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The summary following each opinion is prepared to offer lawyers and the public a general overview of what a particular opinion decides. The summary is not necessarily a full description of the issues discussed in an opinion.
5-5-2021 - Opinions
This appeal arises from Opternative, Inc.'s (Opternative) action challenging the constitutionality of sections 40-24-10 and 40-24-20 of the South Carolina Code (Supp. 2020). The trial court found Opternative lacked standing to challenge the statutes and granted summary judgment to the South Carolina Department of Labor, Licensing and Regulation, the South Carolina Board of Medical Examiners, and the South Carolina Optometric Physicians Association. We reverse and remand.
5-12-2021 - Opinions
This case arose out of a building owner's decision to terminate the building's master lease after a fire. It comes to us presenting two issues. The first is whether a subtenant may sue the owner for intentionally interfering with a sublease by wrongfully declaring the building "totally destroyed." The second is a multi pronged challenge to the jury's award of punitive damages. We affirm.
Appellant Horry County Zoning Board of Appeals ("the Board") challenges the circuit court's order in consolidated appeals from two Board decisions. The circuit court reversed both decisions, which (1) prohibited a client of Respondent Venture Engineering ("Venture") from receiving construction and demolition debris from outside sources for recycling and (2) denied Venture's request for three variances from the zoning ordinances governing concrete recycling businesses. The Board argues that the circuit court erred by failing to properly apply the appropriate standard of review to each appeal. We reverse the circuit court's order allowing Venture's client to receive demolition debris from outside sources as well as its order granting costs to Venture.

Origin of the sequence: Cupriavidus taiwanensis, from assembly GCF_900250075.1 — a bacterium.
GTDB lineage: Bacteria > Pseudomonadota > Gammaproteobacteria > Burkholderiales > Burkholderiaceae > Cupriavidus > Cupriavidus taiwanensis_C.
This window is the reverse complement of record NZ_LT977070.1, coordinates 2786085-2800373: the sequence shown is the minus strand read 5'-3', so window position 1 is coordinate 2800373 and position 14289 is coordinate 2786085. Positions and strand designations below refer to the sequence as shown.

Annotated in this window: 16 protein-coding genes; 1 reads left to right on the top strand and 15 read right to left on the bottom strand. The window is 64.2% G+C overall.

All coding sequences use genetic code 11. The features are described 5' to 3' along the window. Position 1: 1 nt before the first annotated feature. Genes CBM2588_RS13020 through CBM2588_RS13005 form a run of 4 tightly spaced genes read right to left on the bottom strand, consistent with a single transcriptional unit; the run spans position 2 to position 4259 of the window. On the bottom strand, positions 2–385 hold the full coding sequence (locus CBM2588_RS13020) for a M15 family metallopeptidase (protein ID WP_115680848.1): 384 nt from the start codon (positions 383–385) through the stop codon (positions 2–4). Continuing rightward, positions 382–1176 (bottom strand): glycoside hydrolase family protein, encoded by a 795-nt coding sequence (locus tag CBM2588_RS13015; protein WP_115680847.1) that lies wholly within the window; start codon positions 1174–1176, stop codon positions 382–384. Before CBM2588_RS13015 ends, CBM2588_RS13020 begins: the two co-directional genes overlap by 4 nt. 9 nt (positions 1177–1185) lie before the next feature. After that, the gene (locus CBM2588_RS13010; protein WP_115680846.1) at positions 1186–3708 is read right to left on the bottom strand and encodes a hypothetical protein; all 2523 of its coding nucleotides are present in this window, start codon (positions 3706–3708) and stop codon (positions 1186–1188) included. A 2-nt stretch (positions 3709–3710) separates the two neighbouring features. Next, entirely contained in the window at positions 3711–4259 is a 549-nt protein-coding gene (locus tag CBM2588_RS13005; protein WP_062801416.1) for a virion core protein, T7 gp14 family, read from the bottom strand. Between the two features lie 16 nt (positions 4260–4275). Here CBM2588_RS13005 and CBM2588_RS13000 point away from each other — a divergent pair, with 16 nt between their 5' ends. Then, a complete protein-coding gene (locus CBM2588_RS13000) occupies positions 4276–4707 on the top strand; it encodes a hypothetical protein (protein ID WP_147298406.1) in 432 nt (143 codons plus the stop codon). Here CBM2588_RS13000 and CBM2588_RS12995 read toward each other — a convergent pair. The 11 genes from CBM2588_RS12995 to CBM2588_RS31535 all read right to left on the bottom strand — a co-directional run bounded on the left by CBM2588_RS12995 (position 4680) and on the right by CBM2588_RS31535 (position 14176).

Eric Morgan was sentenced to death for a murder he committed roughly two weeks before he turned eighteen. He was resentenced and given life without parole (LWOP) after the U.S. Supreme Court ruled the death penalty unconstitutional for juvenile offenders. The circuit court dismissed Morgan's request for an Aiken v. Byars resentencing on the grounds the mitigating features of Morgan's youth had already been explored in Morgan's death penalty trial and in the resentencing when Morgan received LWOP; years before Aiken was decided. We reverse because Morgan falls within the class entitled to relief under Aiken.
5-19-2021 - Opinions
This is an appeal from a defense verdict in a case about whether police officers violated the civil rights of "Jane Doe," a vulnerable adult. The first issue is whether the trial court erred in directing a verdict on Jane Doe's claim that the officers created the risk Jane Doe would be harmed when they arrested Jane Doe's adult daughter and left Jane Doe unattended in her home. The other issue is whether the trial court abused its discretion in handling the jury's second question about the charges for liability under 42 U.S.C. § 1983 (2018). We affirm.